However, the company’s total headcount continues to expand and their overall revenue per employee (9M’22A calculated using TTM revenue values) is not on a positive trend. I think it goes without saying that the company cannot continue to expand in the manner it has, especially as we enter an environment where the cost of money continues to be sustainably high:
Although there have been rumours circulating that the company intends to lower headcount by approximately 20%, for the time being it appears that the company may be a tad bloated.
Outside of headcount, how is the business performing?
On the headline, as i’m sure all of you are aware, Meta revenue came in as a slight beat ($27.71B vs $27.53B estimate) and EPS coming in as a miss at $1.64 vs. $1.91 est. Delving deeper, the company’s top-line continues to stick to its trend of deceleration:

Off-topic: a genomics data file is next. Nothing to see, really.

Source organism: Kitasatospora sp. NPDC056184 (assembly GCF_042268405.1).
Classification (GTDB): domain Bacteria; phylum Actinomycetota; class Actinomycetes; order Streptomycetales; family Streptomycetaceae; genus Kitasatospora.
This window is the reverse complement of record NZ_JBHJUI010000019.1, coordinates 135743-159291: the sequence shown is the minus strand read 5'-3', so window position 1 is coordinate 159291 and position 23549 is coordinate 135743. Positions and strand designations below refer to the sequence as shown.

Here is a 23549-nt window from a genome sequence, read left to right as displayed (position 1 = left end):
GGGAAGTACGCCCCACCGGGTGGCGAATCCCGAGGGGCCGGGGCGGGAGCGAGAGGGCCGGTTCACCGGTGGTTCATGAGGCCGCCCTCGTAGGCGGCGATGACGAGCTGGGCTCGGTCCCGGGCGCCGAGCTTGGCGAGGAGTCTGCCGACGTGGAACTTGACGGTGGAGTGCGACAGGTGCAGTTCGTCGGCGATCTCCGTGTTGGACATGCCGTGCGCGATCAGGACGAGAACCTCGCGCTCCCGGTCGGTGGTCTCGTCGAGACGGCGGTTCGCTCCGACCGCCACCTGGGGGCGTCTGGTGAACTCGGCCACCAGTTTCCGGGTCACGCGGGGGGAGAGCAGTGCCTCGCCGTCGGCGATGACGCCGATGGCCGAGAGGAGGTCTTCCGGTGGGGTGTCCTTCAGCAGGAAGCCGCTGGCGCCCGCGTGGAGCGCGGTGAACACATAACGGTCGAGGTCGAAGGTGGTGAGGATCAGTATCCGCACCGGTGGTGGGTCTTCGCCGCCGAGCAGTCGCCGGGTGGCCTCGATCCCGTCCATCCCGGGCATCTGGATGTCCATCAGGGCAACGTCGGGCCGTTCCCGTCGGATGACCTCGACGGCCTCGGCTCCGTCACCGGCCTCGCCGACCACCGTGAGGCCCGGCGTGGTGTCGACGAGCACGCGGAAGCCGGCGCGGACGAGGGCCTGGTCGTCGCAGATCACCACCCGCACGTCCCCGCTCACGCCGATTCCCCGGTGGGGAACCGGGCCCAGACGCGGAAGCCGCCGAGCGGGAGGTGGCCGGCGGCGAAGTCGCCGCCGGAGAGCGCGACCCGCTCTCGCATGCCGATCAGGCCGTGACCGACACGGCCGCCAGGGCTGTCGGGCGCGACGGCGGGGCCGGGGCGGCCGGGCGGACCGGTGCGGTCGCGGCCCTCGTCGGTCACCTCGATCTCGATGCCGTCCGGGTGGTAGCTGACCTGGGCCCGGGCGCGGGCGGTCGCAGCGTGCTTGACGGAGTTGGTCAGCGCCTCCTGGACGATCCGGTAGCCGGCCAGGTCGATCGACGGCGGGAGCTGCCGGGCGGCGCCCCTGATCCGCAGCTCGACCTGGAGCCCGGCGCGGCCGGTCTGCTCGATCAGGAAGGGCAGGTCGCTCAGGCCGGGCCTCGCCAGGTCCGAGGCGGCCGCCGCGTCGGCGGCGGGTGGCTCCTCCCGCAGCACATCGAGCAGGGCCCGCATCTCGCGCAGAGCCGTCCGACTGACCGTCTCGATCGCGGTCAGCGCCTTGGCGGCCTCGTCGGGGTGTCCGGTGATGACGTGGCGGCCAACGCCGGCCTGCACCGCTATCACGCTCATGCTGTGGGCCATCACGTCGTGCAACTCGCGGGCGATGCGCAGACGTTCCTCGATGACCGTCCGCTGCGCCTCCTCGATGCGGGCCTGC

On a segment level, Family of Apps retained displayed strong levels of engagement. However, it is clear the company is continued to be impacted by ATT, albeit potentially feeling the effects of macroeconomic turmoil and geopolitical strife as well.
Viewing this from the perspective of the performance of the company’s advertising business as a whole, we are seeing clear trends. The prioritization of reels has evidently assisted with the company’s ability to deliver more advertising impressions per unit of screen time to individuals, however, as reflected in the rate of change of advertising revenue and the price per ad growth rate, the company is continuing to feel the effects of ATT.
As corroborated by many an analyst this week, there is certainty in the statement that the company’s advertising business continues to feel pressures. Looking at how other advertising businesses have performed this quarter is largely affirmative of that assertion. The likes of WPP, Publicis, Omnicom, etc., the majority of which raised Q4 guidance, highlight the fact that these advertising holding groups have largely seen their advertising revenues survive unscathed, while those impacted by ATT have not. Time will tell if Meta’s investments are able to successfully weather this storm.